The history of software agents.

Building on top of my first post about software agents, I'd like to talk about the history of the technology in reasonable strokes. Not so broad that interesting details are lost (or misleading ones added) but not so narrow that we forget the forest while studying a single tree.

Anyway, software agents could be said to have their roots in UNIX daemons, dating back to the creation of UNIX at AT&T in the 1970's. On the big timesharing systems of the time, where multiple people could be logged into the same machine working simultaneously without stepping on one another another it was observed that it was more efficient to split off lower-priority functions from the UNIX kernel into separate pieces of software. The system kernel is the top of the hierarchy of system privileges. The kernel manages all of the resources in the system and carries out privileged operations (such as actually interacting with the hardware and memory management). This means that the overhead of the kernel doing all of that, plus much less important stuff like monitoring the current system temperature (for example) would be considerable. So much so, in fact, that the system would bog down. Generally speaking, if something can be done without being part of the system core it should be, and the system as a whole becomes more efficient. For example, rather than having the UNIX kernel poll the machine's serial ports constantly for keystrokes from users' terminals (back then serial terminals were how timesharing systems were interacted with), it makes more sense to have one daemon called getty ("get TTY") listen on each serial port, grab characters and send them to the user's shell when they arrived, send output through the serial port when appropriate, and only pester the kernel for something when it really had to. This is why, instead of building the system logger into the kernel (which gets pretty busy because it has to catch and write output from everything running in the background) you'll find some variant of syslogd running in userspace. Or, you'll find a job scheduler called crond that executes commands or batches thereof on behalf of users and system admins at timed intervals.


More under the cut...

The Doctor | 30 November 2015, 10:00 hours | content | No comments

Semi-autonomous agents: What are they, exactly?

This post is intended to be the first in a series of long form articles (how many, I don't yet know) on the topic of semi-autonomous software agents, a technology that I've been using fairly heavily for just shy of twenty years in my everyday life. My goals are to explain what they are, go over the history of agents as a technology, discuss how I started working with them between 1996e.v. and 2000e.v., and explain a little of what I do with them in my everyday life. I will also, near the end of the series, discuss some of the software systems and devices I use in the nebula of software agents that comprises what I now call my Exocortex (which is also the name of the project), make available some of the software agents which help to expand my spheres of influence in everyday life, and talk a little bit about how it's changed me as a person and what it means to my identity.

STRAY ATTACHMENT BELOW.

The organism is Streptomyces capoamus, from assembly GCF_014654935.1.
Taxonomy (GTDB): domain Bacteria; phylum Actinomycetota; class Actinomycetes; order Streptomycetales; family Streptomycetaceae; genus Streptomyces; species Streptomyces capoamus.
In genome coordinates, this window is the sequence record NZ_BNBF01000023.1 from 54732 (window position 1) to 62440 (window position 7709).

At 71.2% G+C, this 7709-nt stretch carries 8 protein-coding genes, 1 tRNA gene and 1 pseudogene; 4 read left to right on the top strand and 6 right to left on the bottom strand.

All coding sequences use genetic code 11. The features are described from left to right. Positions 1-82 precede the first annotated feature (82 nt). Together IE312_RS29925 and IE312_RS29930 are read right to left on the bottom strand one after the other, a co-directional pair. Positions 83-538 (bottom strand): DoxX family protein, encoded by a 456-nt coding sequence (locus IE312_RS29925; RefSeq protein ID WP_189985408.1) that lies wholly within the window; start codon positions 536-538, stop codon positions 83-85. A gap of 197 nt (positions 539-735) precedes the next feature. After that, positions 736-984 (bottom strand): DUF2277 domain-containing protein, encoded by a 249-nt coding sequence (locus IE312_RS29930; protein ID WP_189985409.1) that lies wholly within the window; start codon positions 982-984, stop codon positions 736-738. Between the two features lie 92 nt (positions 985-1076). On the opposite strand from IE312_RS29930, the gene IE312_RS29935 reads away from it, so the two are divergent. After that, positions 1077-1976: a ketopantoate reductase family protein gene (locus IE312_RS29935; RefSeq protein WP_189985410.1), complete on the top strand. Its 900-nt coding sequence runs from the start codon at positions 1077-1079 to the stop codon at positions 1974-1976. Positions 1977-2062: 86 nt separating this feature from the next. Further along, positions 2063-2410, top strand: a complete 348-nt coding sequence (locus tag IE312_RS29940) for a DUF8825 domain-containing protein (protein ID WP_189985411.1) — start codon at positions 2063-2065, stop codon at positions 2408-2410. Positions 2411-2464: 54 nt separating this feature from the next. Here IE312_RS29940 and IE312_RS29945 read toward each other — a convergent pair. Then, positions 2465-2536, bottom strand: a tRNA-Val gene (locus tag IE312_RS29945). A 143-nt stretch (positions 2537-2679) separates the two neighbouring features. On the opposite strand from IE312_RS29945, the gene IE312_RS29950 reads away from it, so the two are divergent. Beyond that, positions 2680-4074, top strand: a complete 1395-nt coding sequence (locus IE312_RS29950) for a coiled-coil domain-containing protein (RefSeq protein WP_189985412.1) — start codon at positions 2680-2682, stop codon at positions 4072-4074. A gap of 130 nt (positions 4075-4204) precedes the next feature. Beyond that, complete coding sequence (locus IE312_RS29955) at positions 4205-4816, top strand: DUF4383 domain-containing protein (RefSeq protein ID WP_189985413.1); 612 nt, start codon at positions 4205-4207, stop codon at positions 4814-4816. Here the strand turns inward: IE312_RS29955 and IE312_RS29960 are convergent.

This series of articles was previously highly summarized in the form of a presentation at the invitation of Ripple Labs in August of 2015.

So, let's kick this off. What are software agents, exactly? One working definition is that they are utility software that acts on behalf of a user or other piece of software to carry out useful tasks, farming out busywork that one would have to do oneself to free up time and energy for more interesting things. A simple example of this might be the pop-up toaster notification in an e-mail client alerting you that you have a new message from someone; if you don't know what I mean play around with this page a little bit and it'll demonstrate what a toaster notification is. Another possible working definition is that agents are software which observes a user-defined environment for changes which are then reported to a user or message queuing system. An example of this functionality might be Blogtrottr, which you plug the RSS feeds of one or more blogs into, and whenever a new post goes up you get an e-mail containing the article. Software agents may also be said to be utility software that observes a domain of the world and reports interesting things back to its user. A hypothetical software agent may scan the activity on one or more social networks for keywords which a statistically unusual number of users are posting and send alerts in response. I'll go out on a limb a bit here and give a more fanciful example of what software agents can be compared to, the six robots from the Infocom game Suspended. In the game, you the player are unable to act on your own because your body is locked in a cryogenic suspension tank, but the six robots (Auda, Iris, Poet, Sensa, Waldo, and Whiz) carry out orders given them, subject to their inherent limitations but are smart enough to figure out how to interpret those orders (Waldo, for example, doesn't need to be told exactly how to pick up a microsurgical arm, he just knows how to do it).


More under the cut...

The Doctor | 16 November 2015, 09:00 hours | content | No comments

Star Wars, the Force, and balance.

I've had some ideas kicking around in the back of my head for a while, in particular after finally watching the other two Star Wars prequels (I saw the first and it put me off from watching the other two for many years - ye gods...) and this article in the Huffington Post about where the next movie might be headed. I'll not cover that territory because there really isn't any reason to, but there are a few things that I've been ruminating on for a while.